“The patient had a history of pregnancy related complications due to this condition and lost her first child after preterm labour. The pregnancy was in the smaller, less developed uterus which could not provide space and nutrition to the developing foetus and, due to a weak uterus, she suffered intrauterine death of the baby, which is a very common complication with uterine abnormalities,” said Dr. Aruna Kalra of Department of Gynecology and Obstetrics at the hospital.
“Fortunately, her second and third pregnancies were in the more developed left uterus, which carried on till 9 months. However, her condition went undiagnosed then,” she added.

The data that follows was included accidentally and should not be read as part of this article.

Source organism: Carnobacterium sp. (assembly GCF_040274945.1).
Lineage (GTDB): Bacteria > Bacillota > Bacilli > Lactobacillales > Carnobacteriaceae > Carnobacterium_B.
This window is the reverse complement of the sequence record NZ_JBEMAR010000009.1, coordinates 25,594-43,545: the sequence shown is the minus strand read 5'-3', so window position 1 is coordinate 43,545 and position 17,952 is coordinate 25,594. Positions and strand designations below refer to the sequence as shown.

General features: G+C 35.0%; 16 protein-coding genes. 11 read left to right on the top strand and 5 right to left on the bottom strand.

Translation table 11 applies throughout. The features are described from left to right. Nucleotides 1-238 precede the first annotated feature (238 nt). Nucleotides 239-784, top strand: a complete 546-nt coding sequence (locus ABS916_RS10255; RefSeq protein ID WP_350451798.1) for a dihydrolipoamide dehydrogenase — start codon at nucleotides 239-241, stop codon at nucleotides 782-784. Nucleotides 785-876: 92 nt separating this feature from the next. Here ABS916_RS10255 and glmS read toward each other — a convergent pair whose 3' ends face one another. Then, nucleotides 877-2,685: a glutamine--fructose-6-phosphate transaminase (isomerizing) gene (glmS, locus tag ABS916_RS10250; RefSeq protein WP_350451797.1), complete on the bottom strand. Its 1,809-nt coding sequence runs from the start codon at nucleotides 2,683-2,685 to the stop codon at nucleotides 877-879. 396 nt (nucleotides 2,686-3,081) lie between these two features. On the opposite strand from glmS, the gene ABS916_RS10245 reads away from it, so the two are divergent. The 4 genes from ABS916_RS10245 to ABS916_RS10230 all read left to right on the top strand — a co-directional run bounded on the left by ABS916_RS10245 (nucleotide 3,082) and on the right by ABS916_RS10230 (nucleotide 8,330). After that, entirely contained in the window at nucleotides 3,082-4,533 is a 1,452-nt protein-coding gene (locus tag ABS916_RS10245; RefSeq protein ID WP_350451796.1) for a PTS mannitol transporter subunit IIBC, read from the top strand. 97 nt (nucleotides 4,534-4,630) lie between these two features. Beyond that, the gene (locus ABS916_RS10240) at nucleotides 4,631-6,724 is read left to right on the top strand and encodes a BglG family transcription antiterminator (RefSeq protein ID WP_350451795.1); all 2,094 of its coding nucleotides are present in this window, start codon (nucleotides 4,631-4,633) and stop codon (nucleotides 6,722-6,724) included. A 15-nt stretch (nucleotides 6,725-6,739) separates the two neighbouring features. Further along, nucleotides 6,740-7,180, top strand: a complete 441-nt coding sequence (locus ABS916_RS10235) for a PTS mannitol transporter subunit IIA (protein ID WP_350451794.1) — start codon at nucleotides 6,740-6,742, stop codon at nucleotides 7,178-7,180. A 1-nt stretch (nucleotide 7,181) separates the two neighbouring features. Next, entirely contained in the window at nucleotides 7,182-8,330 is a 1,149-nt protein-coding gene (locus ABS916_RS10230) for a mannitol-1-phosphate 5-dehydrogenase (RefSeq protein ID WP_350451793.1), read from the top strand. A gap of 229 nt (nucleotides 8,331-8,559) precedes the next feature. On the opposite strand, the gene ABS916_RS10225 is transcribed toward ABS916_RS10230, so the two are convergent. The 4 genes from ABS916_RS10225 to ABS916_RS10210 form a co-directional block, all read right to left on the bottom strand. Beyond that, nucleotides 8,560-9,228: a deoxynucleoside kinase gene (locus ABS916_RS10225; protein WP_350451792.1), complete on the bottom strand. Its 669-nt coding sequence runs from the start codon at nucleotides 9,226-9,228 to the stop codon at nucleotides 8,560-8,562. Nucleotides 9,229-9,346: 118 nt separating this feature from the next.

Kalra’s team conducted an ultrasonography, where it was revealed that the patient had uterus didelphys or double uteruses, attached to a single opening in her vagina, which required immediate medical intervention, he noted.
Without delaying it further, the doctors performed total laparoscopic hysterectomy — a minimally invasive procedure in which the uterus is removed using a thin, lighted tube called the laparoscope, with bilateral salpingo-oophorectomy, a surgical intervention to remove both the fallopian tubes and ovaries.
Two uterine bodies with one cervix, both ovaries, and fallopian tubes were removed to prevent any cancerous/malignant growth in the future.
“Our surgical team anticipated challenges during the procedure due to the distorted anatomy and previous vertical caesarean sections. However, the treatment was successful, and the patient is recovering well and has no pain or bleeding,” Kalra said.
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